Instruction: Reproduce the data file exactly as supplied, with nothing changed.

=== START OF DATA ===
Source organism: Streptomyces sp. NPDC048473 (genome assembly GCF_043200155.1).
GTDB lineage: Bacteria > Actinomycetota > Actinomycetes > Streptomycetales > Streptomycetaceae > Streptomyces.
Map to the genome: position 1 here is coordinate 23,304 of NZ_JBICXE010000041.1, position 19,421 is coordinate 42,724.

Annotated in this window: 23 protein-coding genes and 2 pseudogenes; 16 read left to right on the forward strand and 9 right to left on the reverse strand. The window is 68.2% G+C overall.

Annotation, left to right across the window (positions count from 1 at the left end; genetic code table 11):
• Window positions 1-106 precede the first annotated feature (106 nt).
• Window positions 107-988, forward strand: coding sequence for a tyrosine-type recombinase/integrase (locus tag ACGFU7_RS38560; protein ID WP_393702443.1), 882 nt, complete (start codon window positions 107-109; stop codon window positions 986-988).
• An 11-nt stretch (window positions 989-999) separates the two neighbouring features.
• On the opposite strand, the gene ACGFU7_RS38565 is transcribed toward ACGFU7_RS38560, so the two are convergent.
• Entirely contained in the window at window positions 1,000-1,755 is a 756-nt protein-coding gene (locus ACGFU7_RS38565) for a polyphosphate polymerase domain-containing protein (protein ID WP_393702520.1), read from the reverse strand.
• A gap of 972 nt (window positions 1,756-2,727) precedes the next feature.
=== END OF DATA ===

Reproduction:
Source organism: Streptomyces sp. NPDC048473 (genome assembly GCF_043200155.1).
GTDB lineage: Bacteria > Actinomycetota > Actinomycetes > Streptomycetales > Streptomycetaceae > Streptomyces.
Map to the genome: position 1 here is coordinate 23,304 of NZ_JBICXE010000041.1, position 19,421 is coordinate 42,724.

Annotated in this window: 23 protein-coding genes and 2 pseudogenes; 16 read left to right on the forward strand and 9 right to left on the reverse strand. The window is 68.2% G+C overall.

Annotation, left to right across the window (positions count from 1 at the left end; genetic code table 11):
• Window positions 1-106 precede the first annotated feature (106 nt).
• Window positions 107-988, forward strand: coding sequence for a tyrosine-type recombinase/integrase (locus tag ACGFU7_RS38560; protein ID WP_393702443.1), 882 nt, complete (start codon window positions 107-109; stop codon window positions 986-988).
• An 11-nt stretch (window positions 989-999) separates the two neighbouring features.
• On the opposite strand, the gene ACGFU7_RS38565 is transcribed toward ACGFU7_RS38560, so the two are convergent.
• Entirely contained in the window at window positions 1,000-1,755 is a 756-nt protein-coding gene (locus ACGFU7_RS38565) for a polyphosphate polymerase domain-containing protein (protein ID WP_393702520.1), read from the reverse strand.
• A gap of 972 nt (window positions 1,756-2,727) precedes the next feature.